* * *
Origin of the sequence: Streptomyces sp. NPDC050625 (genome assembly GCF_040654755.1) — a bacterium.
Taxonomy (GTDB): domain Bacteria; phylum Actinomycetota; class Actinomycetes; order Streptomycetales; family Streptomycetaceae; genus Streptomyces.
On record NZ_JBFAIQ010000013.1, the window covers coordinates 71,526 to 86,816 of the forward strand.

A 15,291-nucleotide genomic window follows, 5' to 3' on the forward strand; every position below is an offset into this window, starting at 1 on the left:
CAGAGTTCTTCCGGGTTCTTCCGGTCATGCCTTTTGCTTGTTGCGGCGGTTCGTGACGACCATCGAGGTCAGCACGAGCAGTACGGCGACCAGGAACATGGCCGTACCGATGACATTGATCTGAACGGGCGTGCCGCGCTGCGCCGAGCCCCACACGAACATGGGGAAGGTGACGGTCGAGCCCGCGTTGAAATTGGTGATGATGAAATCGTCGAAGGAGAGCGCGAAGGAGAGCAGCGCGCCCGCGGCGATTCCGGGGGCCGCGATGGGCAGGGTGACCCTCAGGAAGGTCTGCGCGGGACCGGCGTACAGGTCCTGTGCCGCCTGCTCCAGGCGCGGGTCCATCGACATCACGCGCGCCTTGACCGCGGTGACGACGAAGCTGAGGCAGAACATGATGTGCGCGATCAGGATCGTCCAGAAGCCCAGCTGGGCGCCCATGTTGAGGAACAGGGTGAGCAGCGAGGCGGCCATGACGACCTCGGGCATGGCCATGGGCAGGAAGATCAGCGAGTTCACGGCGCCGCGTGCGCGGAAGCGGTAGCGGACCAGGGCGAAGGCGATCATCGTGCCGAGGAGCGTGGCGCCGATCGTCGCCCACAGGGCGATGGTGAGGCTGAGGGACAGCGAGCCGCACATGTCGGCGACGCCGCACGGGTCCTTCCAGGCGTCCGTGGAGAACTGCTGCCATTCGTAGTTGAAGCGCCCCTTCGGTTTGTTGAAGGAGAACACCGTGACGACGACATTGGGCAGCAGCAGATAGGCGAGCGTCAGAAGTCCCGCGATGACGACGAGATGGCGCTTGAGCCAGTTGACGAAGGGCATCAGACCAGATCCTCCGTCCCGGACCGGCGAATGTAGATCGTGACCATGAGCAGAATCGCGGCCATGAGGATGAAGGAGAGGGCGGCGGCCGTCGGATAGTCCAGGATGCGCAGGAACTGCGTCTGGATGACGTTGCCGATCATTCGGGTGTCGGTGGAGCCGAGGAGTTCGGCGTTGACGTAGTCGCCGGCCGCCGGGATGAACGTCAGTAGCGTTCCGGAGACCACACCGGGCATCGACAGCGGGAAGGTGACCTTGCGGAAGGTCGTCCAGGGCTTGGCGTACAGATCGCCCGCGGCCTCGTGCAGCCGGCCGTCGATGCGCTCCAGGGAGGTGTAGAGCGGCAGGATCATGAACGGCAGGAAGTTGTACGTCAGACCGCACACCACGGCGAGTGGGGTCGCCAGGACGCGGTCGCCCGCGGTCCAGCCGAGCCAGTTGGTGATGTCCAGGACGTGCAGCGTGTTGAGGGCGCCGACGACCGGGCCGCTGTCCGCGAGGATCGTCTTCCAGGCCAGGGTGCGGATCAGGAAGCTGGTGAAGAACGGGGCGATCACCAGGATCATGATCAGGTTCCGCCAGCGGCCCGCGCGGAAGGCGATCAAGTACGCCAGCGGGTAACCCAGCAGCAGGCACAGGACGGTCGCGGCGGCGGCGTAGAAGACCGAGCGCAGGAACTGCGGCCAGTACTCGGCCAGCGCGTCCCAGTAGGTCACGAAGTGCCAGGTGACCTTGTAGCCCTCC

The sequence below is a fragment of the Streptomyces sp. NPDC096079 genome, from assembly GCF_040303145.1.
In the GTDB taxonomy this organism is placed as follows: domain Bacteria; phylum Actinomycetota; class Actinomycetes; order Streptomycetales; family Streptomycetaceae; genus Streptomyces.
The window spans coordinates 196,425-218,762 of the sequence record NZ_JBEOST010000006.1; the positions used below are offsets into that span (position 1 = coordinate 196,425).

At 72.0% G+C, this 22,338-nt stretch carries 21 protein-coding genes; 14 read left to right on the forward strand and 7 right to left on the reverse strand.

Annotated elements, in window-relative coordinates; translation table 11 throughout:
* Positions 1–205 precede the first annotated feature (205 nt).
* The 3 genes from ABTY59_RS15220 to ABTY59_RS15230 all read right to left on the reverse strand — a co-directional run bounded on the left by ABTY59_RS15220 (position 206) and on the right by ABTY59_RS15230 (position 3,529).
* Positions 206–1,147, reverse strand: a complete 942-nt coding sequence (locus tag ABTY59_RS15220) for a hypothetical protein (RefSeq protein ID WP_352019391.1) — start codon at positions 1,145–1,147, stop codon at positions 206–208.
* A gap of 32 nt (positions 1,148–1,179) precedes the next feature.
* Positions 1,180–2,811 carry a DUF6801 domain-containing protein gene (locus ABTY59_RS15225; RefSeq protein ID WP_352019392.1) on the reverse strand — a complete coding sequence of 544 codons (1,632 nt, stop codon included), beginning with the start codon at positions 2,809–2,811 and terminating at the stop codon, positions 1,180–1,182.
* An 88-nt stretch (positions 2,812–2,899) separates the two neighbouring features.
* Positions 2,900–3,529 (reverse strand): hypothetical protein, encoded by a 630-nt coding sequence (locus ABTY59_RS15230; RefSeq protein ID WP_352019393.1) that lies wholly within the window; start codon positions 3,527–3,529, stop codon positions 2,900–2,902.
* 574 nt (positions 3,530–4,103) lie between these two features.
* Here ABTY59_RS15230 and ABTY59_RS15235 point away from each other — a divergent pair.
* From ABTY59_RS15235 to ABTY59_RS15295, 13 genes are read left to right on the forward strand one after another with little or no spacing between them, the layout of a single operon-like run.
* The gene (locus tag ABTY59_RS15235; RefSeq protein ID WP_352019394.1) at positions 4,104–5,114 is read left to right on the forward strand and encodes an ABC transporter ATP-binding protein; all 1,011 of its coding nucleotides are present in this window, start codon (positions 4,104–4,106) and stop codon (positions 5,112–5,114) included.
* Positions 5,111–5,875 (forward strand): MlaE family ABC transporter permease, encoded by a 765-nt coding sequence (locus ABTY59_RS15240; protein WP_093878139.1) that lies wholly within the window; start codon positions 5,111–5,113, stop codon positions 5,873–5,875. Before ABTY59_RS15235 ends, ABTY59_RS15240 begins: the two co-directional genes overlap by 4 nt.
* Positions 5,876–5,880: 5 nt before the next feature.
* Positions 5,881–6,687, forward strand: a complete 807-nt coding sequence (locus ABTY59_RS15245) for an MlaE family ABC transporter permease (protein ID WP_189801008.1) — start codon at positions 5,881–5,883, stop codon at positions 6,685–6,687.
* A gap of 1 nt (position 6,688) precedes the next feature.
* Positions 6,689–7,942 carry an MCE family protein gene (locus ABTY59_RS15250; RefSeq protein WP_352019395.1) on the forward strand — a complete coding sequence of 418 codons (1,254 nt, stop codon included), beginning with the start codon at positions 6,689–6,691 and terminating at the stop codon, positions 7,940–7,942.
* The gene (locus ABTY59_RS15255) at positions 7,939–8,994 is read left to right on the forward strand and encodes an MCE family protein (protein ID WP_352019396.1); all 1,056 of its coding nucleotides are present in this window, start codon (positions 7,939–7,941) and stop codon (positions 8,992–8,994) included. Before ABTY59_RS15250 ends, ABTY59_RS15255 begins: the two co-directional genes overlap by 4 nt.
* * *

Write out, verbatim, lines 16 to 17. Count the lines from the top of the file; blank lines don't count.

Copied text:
* An 88-nt stretch (positions 2,812–2,899) separates the two neighbouring features.
* Positions 2,900–3,529 (reverse strand): hypothetical protein, encoded by a 630-nt coding sequence (locus ABTY59_RS15230; RefSeq protein ID WP_352019393.1) that lies wholly within the window; start codon positions 3,527–3,529, stop codon positions 2,900–2,902.